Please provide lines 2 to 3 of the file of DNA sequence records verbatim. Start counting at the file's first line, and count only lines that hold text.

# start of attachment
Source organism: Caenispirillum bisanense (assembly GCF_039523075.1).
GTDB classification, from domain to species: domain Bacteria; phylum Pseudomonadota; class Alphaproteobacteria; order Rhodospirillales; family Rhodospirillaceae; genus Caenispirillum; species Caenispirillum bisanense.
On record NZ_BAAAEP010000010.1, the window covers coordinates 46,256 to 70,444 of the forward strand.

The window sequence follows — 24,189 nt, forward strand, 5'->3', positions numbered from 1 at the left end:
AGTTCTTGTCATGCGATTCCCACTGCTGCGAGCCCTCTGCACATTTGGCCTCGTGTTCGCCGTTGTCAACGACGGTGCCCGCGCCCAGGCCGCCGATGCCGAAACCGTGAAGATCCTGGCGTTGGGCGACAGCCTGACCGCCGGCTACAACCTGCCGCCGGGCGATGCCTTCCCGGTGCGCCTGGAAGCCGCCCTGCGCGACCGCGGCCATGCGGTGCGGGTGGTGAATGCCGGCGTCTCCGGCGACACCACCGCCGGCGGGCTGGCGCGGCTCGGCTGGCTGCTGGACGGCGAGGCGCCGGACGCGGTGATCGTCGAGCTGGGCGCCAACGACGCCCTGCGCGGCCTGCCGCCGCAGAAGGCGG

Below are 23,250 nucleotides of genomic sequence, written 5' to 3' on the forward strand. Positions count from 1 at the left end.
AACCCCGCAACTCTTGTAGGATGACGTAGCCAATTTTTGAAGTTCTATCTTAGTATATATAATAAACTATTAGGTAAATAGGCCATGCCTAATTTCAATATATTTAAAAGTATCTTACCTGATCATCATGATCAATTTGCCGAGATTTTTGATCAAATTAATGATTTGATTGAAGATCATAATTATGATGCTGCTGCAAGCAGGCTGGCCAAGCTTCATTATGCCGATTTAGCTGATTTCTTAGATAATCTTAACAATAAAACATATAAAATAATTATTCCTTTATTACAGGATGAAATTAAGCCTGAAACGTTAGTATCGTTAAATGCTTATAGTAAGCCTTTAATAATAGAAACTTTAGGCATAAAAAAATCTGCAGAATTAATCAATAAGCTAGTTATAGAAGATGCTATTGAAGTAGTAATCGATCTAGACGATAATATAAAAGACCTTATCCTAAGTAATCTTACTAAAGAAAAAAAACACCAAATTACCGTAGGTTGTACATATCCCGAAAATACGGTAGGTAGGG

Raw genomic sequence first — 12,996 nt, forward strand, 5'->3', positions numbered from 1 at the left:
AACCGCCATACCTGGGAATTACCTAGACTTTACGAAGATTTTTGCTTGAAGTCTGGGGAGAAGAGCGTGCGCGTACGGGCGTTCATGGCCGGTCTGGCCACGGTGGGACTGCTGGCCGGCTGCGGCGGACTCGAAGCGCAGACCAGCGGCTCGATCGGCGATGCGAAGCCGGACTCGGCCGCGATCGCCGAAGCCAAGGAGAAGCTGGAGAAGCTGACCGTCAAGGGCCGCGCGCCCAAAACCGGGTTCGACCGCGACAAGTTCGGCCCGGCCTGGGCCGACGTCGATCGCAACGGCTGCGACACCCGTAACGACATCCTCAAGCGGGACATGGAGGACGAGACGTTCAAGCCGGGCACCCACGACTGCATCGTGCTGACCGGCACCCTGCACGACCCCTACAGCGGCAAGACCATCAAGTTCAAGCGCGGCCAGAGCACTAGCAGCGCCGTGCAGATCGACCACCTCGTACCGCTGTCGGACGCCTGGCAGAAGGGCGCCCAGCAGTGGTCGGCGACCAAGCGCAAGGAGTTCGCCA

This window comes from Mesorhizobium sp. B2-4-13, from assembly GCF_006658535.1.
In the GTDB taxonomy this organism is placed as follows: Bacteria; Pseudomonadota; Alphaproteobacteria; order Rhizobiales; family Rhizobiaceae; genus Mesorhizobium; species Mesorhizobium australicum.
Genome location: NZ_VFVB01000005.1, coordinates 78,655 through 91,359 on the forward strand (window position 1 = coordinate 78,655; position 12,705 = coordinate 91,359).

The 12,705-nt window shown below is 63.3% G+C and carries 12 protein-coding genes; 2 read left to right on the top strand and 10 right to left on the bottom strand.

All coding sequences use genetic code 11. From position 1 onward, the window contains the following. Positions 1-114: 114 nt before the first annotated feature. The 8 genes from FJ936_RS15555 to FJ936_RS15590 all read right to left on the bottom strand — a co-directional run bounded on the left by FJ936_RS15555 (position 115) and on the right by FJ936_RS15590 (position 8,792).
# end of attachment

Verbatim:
GTDB classification, from domain to species: domain Bacteria; phylum Pseudomonadota; class Alphaproteobacteria; order Rhodospirillales; family Rhodospirillaceae; genus Caenispirillum; species Caenispirillum bisanense.
On record NZ_BAAAEP010000010.1, the window covers coordinates 46,256 to 70,444 of the forward strand.